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Civil war re-enactors say history hobby best way to learn about life on the battlefield

Civil War reenactors retrace the steps of Pickett's Charge to honor the 152nd anniversary of the battle of Gettysburg, Pa. on July 3, 2015.

RACHEL E. RAKOFF/U.S. NAVY

By ANDY MATARRESE | The Columbian | Published: October 23, 2017

YACOLT, Wash. (Tribune News Service)  — Bob Wetter, a senior assistant surgeon for Company K of the 69th New York Infantry re-enacting group, had his surgical instruments on the wooden operating table, ready to work on George, his patient.

“George,” although only a model leg, had been brought to Wetter’s tent with a gunshot wound, and Wetter was showing people how relatively simple bullet extractions were during the Civil War.

Company K set up camp at Pomeroy Living History Farm over the weekend. Canvas tents lined a field while soldiers in wool uniforms tried to stay dry in the rain.

Wetter shared how aid stations, the first stop a soldier would likely make after getting injured in battle, worked, and explained some surgical techniques.

Some of the guests tried their hands, or forceps, at extracting the bullet, while others turned up their noses.

Wetter started the hobby as a re-enactor in the field, a soldier. As he got older he moved into the medical tent where his wife had been participating, and found it fascinating.

He also had some good teachers to learn from, he said.

“We don’t try to do it, but it happens,” he said, recalling a joke another re-enactor and expert on military medicine of the era told him: “‘You really had a good day if somebody faints, throws up (or) runs away screaming.'”

While medicine was relatively primitive at the time, there were some interesting breakthroughs, he said.

“It’s good to show people what it was really like,” he said.

Surgeons made strides in making better amputations. Better prosthetics were developed for injured soldiers.

One surgeon, when trying to find an alternative when out of silk surgical sutures, found boiled horse tail hair helped wounds heal faster. What he didn’t know, Wetter said, was boiling it helped disinfect the thread.

Civil War doctors also made extensive and helpful use of ether and chloroform anesthesia, despite what they show in the movies.

“Biting on a bullet, chewing on a leather strap might have happened before that, but during the Civil War? That was strictly, strictly Hollywood.”

His wife, Linda Wetter, said dismantling misconceptions helped her get more involved in the hobby.

Twenty-five years ago, she was at a re-enactment event when a man approached her and asked what she was doing there, considering “there were no women in the Civil War.”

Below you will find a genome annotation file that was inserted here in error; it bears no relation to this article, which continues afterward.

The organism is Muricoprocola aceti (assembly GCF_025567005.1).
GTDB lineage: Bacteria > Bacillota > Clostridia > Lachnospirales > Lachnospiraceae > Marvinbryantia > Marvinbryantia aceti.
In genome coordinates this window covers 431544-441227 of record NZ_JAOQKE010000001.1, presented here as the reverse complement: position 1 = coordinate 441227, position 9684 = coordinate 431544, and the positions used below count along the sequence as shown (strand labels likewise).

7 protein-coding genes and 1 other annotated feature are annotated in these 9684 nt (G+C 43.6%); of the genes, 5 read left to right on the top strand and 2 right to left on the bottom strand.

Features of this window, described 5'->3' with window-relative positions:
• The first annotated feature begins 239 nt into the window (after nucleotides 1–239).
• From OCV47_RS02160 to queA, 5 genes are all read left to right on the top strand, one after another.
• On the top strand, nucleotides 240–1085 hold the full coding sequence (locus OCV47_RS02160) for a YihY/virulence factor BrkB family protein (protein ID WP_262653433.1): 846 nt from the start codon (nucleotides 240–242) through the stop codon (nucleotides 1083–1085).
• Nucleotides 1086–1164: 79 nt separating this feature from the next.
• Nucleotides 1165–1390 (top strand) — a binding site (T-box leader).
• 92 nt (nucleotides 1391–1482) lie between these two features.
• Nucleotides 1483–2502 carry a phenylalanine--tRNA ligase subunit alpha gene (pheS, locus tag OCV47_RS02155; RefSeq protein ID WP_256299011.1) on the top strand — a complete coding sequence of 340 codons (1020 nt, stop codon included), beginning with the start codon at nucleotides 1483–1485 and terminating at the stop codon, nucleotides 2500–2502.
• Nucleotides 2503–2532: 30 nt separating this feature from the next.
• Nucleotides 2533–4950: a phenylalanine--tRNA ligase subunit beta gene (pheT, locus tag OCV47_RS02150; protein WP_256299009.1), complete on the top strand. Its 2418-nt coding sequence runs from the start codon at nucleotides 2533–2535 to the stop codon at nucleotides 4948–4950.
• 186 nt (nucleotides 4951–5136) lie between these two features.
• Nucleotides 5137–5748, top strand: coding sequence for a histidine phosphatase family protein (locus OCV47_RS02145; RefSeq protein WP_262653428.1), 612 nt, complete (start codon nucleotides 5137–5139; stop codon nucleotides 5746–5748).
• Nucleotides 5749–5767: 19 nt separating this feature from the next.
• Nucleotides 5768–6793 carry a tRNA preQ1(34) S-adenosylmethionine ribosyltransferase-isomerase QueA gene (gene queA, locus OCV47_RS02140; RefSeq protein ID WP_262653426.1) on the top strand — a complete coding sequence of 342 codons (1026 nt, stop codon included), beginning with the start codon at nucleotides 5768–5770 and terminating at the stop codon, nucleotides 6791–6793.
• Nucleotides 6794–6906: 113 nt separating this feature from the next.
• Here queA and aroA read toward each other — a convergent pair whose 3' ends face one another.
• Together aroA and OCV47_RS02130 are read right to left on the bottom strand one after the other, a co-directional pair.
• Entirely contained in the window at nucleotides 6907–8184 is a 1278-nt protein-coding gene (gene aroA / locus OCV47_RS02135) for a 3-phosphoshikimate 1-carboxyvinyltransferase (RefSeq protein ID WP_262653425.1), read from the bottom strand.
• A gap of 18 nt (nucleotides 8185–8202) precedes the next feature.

“I don’t always have a good filter,” she said. “And I said, ‘Well, you’re here,'” prompting him to pound sand.

“That sort of made me need to have an answer that wasn’t a smart-alecky one,” she said.

She started reading, and found there was a flowering scholarship using female primary sources and analyses of the era from women’s perspectives.

During bigger re-enacting events, Linda Wetter usually participates as a nurse with her husband. At Pomeroy Farm this weekend, and for other smaller-scale events, she’ll share about women’s roles during the war.

There aren’t very solid numbers on how many women were in these camps, she said, but she quoted a journalist of the era who noted ‘”The camps are teeming with women.'”

Women worked as cooks, laundresses, nurses and in other jobs, and some, Wetter quoted again, were “‘there because no amount of dissuasion would have them be anywhere else.'”

Translation: Try telling your mother, sister or wife to not do something they want to do, Wetter said.

These women wanted to be with their families, had nowhere else to go, wanted to contribute to the war effort, and had myriad other reasons, she said.

“They would go to help those soldiers in the hopes that somebody, where their son was or their husband was, was doing the same to help them,” said Rosemary Johnson, another re-enactor.

Johnson started in the hobby as a camp cook, she said, but as she got older she’d set up vignettes so people visiting re-enacting events could see parts of daily life outside the war.

Although many women traveled with armies, plenty others had to take over family farms after husbands left for war. Others organized massive fundraising projects, knitted socks or assembled care packages.

Webber called the extent to which women were a part of the story of the Civil War amazing.

“And it’s doubly amazing because we had no rights,” she said.

Women couldn’t own property or vote, and were essentially property themselves, she said. But as with other social upheavals, the war altered some norms around gender. Before the war, to work as a nurse was considered unseemly for women. Most women teachers were in-home tutors, not classroom instructors.

Surprisingly, Webber said, she never really cared for history.

In school, so many Civil War history books were all dates, names, battles and numbers of people killed, she said, but too few of them got at who those people were or why they went to fight.

“For me it’s not about the battle, it’s about people. And I will tell you there is no better way to learn history, there is no better way to teach it, than to live it.”

©2017 The Columbian (Vancouver, Wash.)
Visit The Columbian at www.columbian.com
Distributed by Tribune Content Agency, LLC.

Randy Newman, park superintendent, demonstrates proper musket-firing procedures to Marines during a tour at Fort Macon State Park, N.C., Oct. 18, 2017. The Marines learned Civil War history, tactics and small unit leadership.
BRYANN K. WHITLEY/U.S. MARINE CORPS

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